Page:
Jump to content

Hurricane Alex heading toward Mexico & Texas coastlines, but staying away from spill

Shortline Bus

Recommended Posts

Hurricane Alex heading toward Mexico and Texas coastlines, but staying away from Gulf oil spill


NY Daily News Wire and THE ASSOCIATED PRESS Reports


Wednesday, June 30th 2010



BROWNSVILLE, Texas -"Alex became the first Atlantic hurricane of the season late Tuesday as the storm gained strength while churning toward the Mexico and Texas coastlines but stayed mercifully far from the massive Gulf oil spill.


The National Hurricane Center in Miami upgraded the storm to a Category 1 hurricane shortly before 10 p.m. CDT after measuring sustained winds of 75 mph. Alex is the first June hurricane in the Atlantic since 1995, the hurricane center said.


The storm was 255 miles southeast of Brownsville as of 10 p.m., moving west at about 9 mph. Forecasters expected it to move west-northwest and to make landfall Wednesday evening south of Matamoros, Mexico, about 100 miles south of Brownsville, with winds of 90 mph or faster.


People on both sides of the U.S.-Mexico border began preparing for the storm days ago. Alex is expected to be at the low-end of the hurricane strength spectrum, but still will bring torrential rains to a Rio Grande delta region ill-suited, both economically and geographically, to handle it.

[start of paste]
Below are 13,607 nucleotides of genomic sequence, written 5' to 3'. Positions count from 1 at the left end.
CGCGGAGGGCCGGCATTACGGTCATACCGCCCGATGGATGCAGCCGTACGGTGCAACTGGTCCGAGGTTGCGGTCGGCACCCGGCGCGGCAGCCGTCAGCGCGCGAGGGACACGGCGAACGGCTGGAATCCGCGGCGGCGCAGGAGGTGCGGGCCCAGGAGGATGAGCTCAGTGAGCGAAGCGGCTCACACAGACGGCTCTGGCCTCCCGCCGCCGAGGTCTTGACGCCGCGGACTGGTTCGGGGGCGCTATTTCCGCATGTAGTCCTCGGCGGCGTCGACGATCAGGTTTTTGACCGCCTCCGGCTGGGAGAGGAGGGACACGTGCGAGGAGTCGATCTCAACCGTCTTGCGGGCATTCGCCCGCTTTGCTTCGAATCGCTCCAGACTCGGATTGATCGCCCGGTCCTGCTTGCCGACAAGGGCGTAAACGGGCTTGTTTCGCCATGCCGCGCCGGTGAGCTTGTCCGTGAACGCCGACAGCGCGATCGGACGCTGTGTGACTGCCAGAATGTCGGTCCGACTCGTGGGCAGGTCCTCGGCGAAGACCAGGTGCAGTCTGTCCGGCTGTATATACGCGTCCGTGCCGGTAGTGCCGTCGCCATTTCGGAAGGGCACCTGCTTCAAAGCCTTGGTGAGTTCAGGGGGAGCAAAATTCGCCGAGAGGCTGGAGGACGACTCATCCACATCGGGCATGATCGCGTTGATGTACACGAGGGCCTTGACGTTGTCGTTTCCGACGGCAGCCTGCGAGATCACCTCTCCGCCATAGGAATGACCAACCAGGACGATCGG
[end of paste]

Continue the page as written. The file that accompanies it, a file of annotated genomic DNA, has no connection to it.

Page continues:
Passing showers Tuesday quickly pooled along parts of downtown streets in Brownsville and Matamoros, a worrisome sign with Alex expected to dump 8 to 12 inches of rain in the region and as much as 20 inches in isolated areas.


Nearly 400,000 people live in Cameron County at the southernmost tip of Texas, one of the poorest counties in the U.S. Across the Rio Grande, Matamoros is a sprawling example of the border's explosive growth. Colonias, slapdash communities of fragile housing and little to no infrastructure, cling to its outer edges and house some 13,000 families in the lowest lying areas.


Farther north in the Gulf of Mexico, BP PLC and the Coast Guard called ships skimming oil from the water back to shore Tuesday because Alex was making seas too rough to work. Waves were as high as 12 feet in some parts of the Gulf. Only the vessels used to capture or burn oil and gas leaking from the well and to drill two relief wells were left at sea."



Link to comment
Share on other sites


This topic is now archived and is closed to further replies.

  • Create New...

Important Information

By using this site, you agree to our Terms of Use.